Well Being — 01 June 2018
Alternative treatment to skin cancer surgery

By Jana Soeldner Danger

City & Shore Magazine

Sometimes searching for alternatives can make a big difference. When a skin cancer that started as a dry patch below her nose spread and made a hole above her lip, Kristin Walker was frightened. Her doctor at home in Pennsylvania told her she would need surgery to remove the tumor, then plastic surgery to repair the damage. “My whole upper lip was disfigured,” she says. “I knew I’d be scarred. My lips wouldn’t have had a regular shape anymore.”

 Then, while visiting her daughter in Coconut Creek, she found an alternative. Dr. Jason Green, DO, a dermatologist in Deerfield Beach, told her he could treat the tumor with superficial radiotherapy (SRT), a noninvasive treatment for skin cancer without cutting, pain or scarring. He also offered a separate treatment, called photodynamic therapy, to keep precancerous lesions from progressing to become malignant.

30-second treatments

Over a course of about eight weeks, Walker had 17 SRT treatments, with each one taking only about 30 seconds. She says she’s very pleased with the result. “It’s like nothing ever happened. I’m thrilled.”

 SRT uses photon therapy, a form of radiation that can be targeted directly to the cancer and does not penetrate to healthy tissue beyond. The technique has been around for about a decade and is 95 percent effective, Dr. Green says. SRT can be used for basal cell or squamous cell skin cancers, he adds, but not for melanomas, which are more likely to metastasize.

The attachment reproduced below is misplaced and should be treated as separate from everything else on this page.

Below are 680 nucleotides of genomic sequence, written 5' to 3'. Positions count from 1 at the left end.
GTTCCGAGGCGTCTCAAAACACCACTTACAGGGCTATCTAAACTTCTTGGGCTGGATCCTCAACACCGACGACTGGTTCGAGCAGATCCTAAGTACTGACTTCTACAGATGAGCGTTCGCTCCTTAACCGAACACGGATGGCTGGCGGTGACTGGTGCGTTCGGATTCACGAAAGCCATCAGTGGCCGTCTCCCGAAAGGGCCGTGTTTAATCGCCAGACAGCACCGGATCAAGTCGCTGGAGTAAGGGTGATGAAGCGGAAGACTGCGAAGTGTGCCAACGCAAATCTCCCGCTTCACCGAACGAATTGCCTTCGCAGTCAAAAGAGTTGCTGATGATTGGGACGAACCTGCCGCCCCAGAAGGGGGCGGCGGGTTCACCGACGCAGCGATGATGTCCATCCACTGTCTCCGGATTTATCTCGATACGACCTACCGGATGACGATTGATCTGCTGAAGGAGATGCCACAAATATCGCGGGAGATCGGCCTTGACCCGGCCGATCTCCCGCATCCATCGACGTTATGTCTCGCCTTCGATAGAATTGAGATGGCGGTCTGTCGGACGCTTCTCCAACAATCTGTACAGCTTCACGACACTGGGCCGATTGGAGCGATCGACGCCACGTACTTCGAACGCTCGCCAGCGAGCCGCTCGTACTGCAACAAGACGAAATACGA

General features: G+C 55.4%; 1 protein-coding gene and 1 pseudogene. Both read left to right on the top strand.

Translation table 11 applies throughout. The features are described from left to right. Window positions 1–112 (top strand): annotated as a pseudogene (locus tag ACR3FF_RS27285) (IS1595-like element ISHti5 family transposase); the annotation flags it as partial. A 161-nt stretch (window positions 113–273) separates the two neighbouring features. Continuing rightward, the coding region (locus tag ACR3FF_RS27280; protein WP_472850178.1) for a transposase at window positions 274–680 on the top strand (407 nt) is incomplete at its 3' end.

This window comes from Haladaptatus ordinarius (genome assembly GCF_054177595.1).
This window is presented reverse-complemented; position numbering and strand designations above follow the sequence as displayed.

Most prevalent type of cancer

Skin cancers are the most prevalent type of cancer and most occur on the head and neck, areas where scars can be very visible and even disfiguring, Dr. Green says. SRT allows patients to avoid that. “It gives them an alternative to surgery,” he says.

 The treatment can also be a choice for patients who are not good candidates for surgery, such as individuals on blood thinners or with poor circulation, as well as those who are prone to forming keloids, nodules of fibrous tissue that can happen to some people at the site of a scar.

Photodynamic therapy

Walker also had a precancerous spot on her nose. Dr. Green suggested treating it with photodynamic therapy, an alternative to freezing. 

 The method is simple and quick. The doctor applies a liquid light-sensitive medication to the patient’s skin an hour or two before the treatment, and then exposes the area for about 17 minutes to special light that reacts with the medicine and destroys the precancerous cells.

 

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